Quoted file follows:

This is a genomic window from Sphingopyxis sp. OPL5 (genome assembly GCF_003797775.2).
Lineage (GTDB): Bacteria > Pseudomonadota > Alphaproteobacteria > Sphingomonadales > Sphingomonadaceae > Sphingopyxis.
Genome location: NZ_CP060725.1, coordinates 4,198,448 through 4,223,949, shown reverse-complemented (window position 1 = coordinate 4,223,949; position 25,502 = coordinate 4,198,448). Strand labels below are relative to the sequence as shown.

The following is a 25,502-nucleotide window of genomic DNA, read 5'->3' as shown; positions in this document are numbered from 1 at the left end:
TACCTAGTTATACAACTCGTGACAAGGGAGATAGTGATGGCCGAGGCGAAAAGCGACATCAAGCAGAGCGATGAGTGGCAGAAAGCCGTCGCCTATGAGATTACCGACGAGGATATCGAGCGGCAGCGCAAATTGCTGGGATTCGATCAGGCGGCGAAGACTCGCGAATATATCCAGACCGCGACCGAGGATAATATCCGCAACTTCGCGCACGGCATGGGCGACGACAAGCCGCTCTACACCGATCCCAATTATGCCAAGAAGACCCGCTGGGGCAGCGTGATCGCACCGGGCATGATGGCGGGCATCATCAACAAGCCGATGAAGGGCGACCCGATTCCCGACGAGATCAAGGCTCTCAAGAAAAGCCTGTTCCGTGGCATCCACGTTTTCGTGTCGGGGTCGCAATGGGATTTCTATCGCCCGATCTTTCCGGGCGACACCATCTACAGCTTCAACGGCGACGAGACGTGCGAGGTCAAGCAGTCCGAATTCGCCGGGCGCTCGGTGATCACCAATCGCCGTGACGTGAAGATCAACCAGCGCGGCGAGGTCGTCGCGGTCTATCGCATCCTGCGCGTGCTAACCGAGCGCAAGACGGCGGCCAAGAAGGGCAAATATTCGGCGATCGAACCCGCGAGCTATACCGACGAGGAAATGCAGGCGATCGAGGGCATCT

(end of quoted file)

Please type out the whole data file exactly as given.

This is a genomic window from Sphingopyxis sp. OPL5 (genome assembly GCF_003797775.2).
Lineage (GTDB): Bacteria > Pseudomonadota > Alphaproteobacteria > Sphingomonadales > Sphingomonadaceae > Sphingopyxis.
Genome location: NZ_CP060725.1, coordinates 4,198,448 through 4,223,949, shown reverse-complemented (window position 1 = coordinate 4,223,949; position 25,502 = coordinate 4,198,448). Strand labels below are relative to the sequence as shown.

The following is a 25,502-nucleotide window of genomic DNA, read 5'->3' as shown; positions in this document are numbered from 1 at the left end:
TACCTAGTTATACAACTCGTGACAAGGGAGATAGTGATGGCCGAGGCGAAAAGCGACATCAAGCAGAGCGATGAGTGGCAGAAAGCCGTCGCCTATGAGATTACCGACGAGGATATCGAGCGGCAGCGCAAATTGCTGGGATTCGATCAGGCGGCGAAGACTCGCGAATATATCCAGACCGCGACCGAGGATAATATCCGCAACTTCGCGCACGGCATGGGCGACGACAAGCCGCTCTACACCGATCCCAATTATGCCAAGAAGACCCGCTGGGGCAGCGTGATCGCACCGGGCATGATGGCGGGCATCATCAACAAGCCGATGAAGGGCGACCCGATTCCCGACGAGATCAAGGCTCTCAAGAAAAGCCTGTTCCGTGGCATCCACGTTTTCGTGTCGGGGTCGCAATGGGATTTCTATCGCCCGATCTTTCCGGGCGACACCATCTACAGCTTCAACGGCGACGAGACGTGCGAGGTCAAGCAGTCCGAATTCGCCGGGCGCTCGGTGATCACCAATCGCCGTGACGTGAAGATCAACCAGCGCGGCGAGGTCGTCGCGGTCTATCGCATCCTGCGCGTGCTAACCGAGCGCAAGACGGCGGCCAAGAAGGGCAAATATTCGGCGATCGAACCCGCGAGCTATACCGACGAGGAAATGCAGGCGATCGAGGGCATCT